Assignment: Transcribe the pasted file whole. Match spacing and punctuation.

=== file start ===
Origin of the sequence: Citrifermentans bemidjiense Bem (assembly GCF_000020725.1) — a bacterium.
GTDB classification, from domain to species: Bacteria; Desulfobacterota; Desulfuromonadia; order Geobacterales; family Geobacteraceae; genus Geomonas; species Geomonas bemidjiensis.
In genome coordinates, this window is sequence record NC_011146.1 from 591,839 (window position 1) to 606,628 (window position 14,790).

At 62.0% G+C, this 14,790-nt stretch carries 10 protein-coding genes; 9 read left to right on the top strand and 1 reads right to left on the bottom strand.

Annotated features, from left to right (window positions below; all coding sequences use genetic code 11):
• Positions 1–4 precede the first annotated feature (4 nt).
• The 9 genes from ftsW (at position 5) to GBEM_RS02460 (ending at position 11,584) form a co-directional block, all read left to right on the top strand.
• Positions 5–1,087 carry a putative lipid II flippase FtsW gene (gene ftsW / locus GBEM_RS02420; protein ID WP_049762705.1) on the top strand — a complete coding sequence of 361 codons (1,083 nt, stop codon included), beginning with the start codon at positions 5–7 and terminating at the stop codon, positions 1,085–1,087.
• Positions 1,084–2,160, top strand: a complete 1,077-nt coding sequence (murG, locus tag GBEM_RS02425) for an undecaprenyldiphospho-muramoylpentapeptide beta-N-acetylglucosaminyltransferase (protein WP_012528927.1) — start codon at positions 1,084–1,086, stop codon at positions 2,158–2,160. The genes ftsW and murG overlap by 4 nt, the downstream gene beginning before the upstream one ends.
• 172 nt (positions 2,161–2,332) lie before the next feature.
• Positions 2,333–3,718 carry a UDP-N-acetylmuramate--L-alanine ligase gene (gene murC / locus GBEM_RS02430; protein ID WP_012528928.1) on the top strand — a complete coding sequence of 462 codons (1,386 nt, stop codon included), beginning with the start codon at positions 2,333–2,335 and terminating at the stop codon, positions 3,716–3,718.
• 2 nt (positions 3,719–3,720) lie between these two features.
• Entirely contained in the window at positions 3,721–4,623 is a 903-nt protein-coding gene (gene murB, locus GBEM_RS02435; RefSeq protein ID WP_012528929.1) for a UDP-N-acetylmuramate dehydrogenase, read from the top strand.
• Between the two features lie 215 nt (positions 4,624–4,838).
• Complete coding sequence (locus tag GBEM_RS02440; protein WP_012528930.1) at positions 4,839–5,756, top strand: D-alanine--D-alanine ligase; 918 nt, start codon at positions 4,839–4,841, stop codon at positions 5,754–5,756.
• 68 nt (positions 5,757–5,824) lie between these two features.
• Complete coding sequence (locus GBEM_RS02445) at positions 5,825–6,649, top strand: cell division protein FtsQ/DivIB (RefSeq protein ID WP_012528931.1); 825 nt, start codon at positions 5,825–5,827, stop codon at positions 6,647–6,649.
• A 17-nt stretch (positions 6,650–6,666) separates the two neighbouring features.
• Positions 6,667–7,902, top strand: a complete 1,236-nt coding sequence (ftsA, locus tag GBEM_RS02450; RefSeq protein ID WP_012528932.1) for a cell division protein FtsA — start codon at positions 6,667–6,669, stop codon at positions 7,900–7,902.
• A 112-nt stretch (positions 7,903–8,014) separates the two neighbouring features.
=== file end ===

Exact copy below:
Origin of the sequence: Citrifermentans bemidjiense Bem (assembly GCF_000020725.1) — a bacterium.
GTDB classification, from domain to species: Bacteria; Desulfobacterota; Desulfuromonadia; order Geobacterales; family Geobacteraceae; genus Geomonas; species Geomonas bemidjiensis.
In genome coordinates, this window is sequence record NC_011146.1 from 591,839 (window position 1) to 606,628 (window position 14,790).

At 62.0% G+C, this 14,790-nt stretch carries 10 protein-coding genes; 9 read left to right on the top strand and 1 reads right to left on the bottom strand.

Annotated features, from left to right (window positions below; all coding sequences use genetic code 11):
• Positions 1–4 precede the first annotated feature (4 nt).
• The 9 genes from ftsW (at position 5) to GBEM_RS02460 (ending at position 11,584) form a co-directional block, all read left to right on the top strand.
• Positions 5–1,087 carry a putative lipid II flippase FtsW gene (gene ftsW / locus GBEM_RS02420; protein ID WP_049762705.1) on the top strand — a complete coding sequence of 361 codons (1,083 nt, stop codon included), beginning with the start codon at positions 5–7 and terminating at the stop codon, positions 1,085–1,087.
• Positions 1,084–2,160, top strand: a complete 1,077-nt coding sequence (murG, locus tag GBEM_RS02425) for an undecaprenyldiphospho-muramoylpentapeptide beta-N-acetylglucosaminyltransferase (protein WP_012528927.1) — start codon at positions 1,084–1,086, stop codon at positions 2,158–2,160. The genes ftsW and murG overlap by 4 nt, the downstream gene beginning before the upstream one ends.
• 172 nt (positions 2,161–2,332) lie before the next feature.
• Positions 2,333–3,718 carry a UDP-N-acetylmuramate--L-alanine ligase gene (gene murC / locus GBEM_RS02430; protein ID WP_012528928.1) on the top strand — a complete coding sequence of 462 codons (1,386 nt, stop codon included), beginning with the start codon at positions 2,333–2,335 and terminating at the stop codon, positions 3,716–3,718.
• 2 nt (positions 3,719–3,720) lie between these two features.
• Entirely contained in the window at positions 3,721–4,623 is a 903-nt protein-coding gene (gene murB, locus GBEM_RS02435; RefSeq protein ID WP_012528929.1) for a UDP-N-acetylmuramate dehydrogenase, read from the top strand.
• Between the two features lie 215 nt (positions 4,624–4,838).
• Complete coding sequence (locus tag GBEM_RS02440; protein WP_012528930.1) at positions 4,839–5,756, top strand: D-alanine--D-alanine ligase; 918 nt, start codon at positions 4,839–4,841, stop codon at positions 5,754–5,756.
• 68 nt (positions 5,757–5,824) lie between these two features.
• Complete coding sequence (locus GBEM_RS02445) at positions 5,825–6,649, top strand: cell division protein FtsQ/DivIB (RefSeq protein ID WP_012528931.1); 825 nt, start codon at positions 5,825–5,827, stop codon at positions 6,647–6,649.
• A 17-nt stretch (positions 6,650–6,666) separates the two neighbouring features.
• Positions 6,667–7,902, top strand: a complete 1,236-nt coding sequence (ftsA, locus tag GBEM_RS02450; RefSeq protein ID WP_012528932.1) for a cell division protein FtsA — start codon at positions 6,667–6,669, stop codon at positions 7,900–7,902.
• A 112-nt stretch (positions 7,903–8,014) separates the two neighbouring features.